In Canada, Barrick is using SLAPPs (Strategic Lawsuits against Public Participation) against three academics and two small presses, one in Quebec and one based in Vancouver, that have published or announced an intention to publish books that damage Barrick’s image. The latest SLAPP was directed at Talonbooks of Vancouver, before the book was even published.
These lawsuits take advantage of an archaic defamation law within Canada that allow a company to sue entities for merely doing damage to their reputation. The law allows lawsuits if a company is able to make a claim of reputational damage, leaving it to the defendant to prove that what they alleged was true. This effectively creates a “libel chill” preventing anyone from saying anything negative about powerful corporations, lest they end up with a costly lawsuit that they then must fight.
According to Dan Burnett of Owen Bird Law Corporation, Canada stands out in the world for having particularly unfair defamation laws, which are rooted in 16th and 17th century criminal statutes protecting nobility from criticism. He writes in The Lawyers Weekly, “in the past dozen years or so, the highest courts in England, Australia and New Zealand have all recognized that the traditional law of libel fails to adequately protect free speech, and they have all issued decisions which begin to right the balance. Every one, that is, except Canada.”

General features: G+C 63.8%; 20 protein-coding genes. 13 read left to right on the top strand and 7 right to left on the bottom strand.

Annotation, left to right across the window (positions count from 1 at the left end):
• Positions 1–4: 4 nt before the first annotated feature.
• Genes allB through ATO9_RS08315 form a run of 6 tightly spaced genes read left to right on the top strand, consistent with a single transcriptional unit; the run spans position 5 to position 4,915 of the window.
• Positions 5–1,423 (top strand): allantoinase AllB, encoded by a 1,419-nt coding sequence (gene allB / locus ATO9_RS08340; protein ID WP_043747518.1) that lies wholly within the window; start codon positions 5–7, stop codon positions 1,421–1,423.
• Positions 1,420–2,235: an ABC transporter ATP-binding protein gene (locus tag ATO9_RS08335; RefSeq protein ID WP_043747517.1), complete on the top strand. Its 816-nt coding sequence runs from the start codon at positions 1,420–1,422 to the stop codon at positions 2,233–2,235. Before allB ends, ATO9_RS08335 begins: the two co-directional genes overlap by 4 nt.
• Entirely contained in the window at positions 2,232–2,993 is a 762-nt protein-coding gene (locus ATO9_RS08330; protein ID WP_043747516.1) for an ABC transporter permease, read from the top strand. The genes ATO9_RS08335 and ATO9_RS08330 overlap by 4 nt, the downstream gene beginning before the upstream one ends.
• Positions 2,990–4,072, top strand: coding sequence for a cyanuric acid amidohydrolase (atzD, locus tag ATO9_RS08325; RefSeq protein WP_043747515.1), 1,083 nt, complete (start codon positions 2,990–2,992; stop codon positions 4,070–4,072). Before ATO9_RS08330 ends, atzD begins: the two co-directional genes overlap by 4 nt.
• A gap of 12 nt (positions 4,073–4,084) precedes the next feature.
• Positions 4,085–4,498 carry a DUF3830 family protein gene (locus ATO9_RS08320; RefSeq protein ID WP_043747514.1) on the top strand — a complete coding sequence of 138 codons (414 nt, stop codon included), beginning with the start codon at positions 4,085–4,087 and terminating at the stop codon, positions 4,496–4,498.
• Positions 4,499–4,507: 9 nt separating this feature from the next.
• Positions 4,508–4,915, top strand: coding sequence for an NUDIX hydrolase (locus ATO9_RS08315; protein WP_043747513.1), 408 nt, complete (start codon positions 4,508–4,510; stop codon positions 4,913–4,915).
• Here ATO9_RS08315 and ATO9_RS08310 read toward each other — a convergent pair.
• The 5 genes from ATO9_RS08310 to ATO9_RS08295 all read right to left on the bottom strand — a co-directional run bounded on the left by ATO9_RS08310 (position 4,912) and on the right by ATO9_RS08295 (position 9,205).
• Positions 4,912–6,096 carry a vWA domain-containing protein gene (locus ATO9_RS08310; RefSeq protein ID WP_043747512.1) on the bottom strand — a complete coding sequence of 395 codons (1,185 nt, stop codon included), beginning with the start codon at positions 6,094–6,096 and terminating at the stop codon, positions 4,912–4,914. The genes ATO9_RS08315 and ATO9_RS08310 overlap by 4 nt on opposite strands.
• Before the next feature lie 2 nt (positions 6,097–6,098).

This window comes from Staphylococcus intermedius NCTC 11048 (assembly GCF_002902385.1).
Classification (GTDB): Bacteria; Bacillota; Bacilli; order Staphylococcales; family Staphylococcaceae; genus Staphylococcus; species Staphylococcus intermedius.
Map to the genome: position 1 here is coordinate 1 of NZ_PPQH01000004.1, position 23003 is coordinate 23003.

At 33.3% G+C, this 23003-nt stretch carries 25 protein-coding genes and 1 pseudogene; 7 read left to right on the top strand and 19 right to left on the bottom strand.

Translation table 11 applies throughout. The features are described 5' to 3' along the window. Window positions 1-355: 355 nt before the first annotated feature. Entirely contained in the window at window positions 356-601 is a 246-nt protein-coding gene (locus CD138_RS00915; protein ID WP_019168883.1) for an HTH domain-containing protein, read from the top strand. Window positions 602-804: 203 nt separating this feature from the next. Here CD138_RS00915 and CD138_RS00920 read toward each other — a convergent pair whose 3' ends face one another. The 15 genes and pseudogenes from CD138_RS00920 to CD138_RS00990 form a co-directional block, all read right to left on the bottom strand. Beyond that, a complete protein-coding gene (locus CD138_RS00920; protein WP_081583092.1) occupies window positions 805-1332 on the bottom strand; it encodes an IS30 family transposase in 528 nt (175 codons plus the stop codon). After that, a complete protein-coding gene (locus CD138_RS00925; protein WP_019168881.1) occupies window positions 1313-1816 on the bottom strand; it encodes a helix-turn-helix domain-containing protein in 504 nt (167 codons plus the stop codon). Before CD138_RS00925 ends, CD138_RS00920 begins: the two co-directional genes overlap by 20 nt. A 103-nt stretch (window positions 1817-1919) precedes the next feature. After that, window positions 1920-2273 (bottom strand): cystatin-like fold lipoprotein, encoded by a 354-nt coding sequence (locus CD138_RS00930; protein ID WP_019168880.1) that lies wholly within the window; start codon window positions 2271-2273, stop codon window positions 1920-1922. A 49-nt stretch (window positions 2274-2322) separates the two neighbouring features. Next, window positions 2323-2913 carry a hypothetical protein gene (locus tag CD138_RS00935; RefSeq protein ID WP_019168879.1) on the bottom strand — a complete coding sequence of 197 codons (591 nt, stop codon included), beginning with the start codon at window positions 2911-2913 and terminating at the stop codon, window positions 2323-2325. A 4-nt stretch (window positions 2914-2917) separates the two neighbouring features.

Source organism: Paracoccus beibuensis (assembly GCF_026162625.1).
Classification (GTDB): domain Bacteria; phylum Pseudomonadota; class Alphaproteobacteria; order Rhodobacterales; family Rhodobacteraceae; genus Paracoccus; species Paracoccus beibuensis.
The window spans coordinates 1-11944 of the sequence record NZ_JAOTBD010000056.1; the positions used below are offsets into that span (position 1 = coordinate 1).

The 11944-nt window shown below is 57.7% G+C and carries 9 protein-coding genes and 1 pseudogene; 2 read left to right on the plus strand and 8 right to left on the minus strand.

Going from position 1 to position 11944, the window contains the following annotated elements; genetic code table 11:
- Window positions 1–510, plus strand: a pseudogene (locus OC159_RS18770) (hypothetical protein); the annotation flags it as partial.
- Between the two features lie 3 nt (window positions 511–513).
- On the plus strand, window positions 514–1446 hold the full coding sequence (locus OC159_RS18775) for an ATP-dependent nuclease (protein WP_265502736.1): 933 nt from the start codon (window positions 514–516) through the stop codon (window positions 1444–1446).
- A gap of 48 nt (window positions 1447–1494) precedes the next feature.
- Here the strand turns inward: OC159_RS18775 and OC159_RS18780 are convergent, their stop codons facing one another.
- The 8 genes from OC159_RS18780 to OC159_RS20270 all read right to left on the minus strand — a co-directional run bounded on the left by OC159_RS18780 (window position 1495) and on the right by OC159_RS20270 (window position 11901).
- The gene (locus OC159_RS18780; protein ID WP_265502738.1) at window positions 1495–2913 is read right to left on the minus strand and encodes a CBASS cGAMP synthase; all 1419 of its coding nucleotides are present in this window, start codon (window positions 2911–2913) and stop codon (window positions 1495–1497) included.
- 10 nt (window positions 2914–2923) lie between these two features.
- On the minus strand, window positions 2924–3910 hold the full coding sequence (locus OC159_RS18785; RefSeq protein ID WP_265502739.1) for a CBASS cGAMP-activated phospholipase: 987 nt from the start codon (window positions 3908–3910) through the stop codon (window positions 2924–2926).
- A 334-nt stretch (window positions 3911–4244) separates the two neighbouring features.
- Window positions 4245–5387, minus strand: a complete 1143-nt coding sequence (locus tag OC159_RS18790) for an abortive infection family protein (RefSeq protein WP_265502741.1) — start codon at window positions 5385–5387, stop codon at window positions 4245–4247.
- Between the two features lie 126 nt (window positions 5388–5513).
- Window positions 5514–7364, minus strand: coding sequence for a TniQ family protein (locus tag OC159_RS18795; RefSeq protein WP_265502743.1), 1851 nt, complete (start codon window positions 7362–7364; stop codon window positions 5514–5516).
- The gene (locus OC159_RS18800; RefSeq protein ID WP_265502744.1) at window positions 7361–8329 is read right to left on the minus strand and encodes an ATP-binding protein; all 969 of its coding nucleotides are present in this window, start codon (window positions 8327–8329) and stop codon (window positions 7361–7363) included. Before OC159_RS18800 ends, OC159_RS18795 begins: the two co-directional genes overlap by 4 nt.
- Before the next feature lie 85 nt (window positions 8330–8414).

See the Free Speech at Risk campaign for more information!
A SLAPP in the Face: Reaping Abroad, Sowing Shut Mouths At Home, April 21, 2009
by DELPHINE ABADIE, ALAIN DENEAULT, and WILLIAM SACHER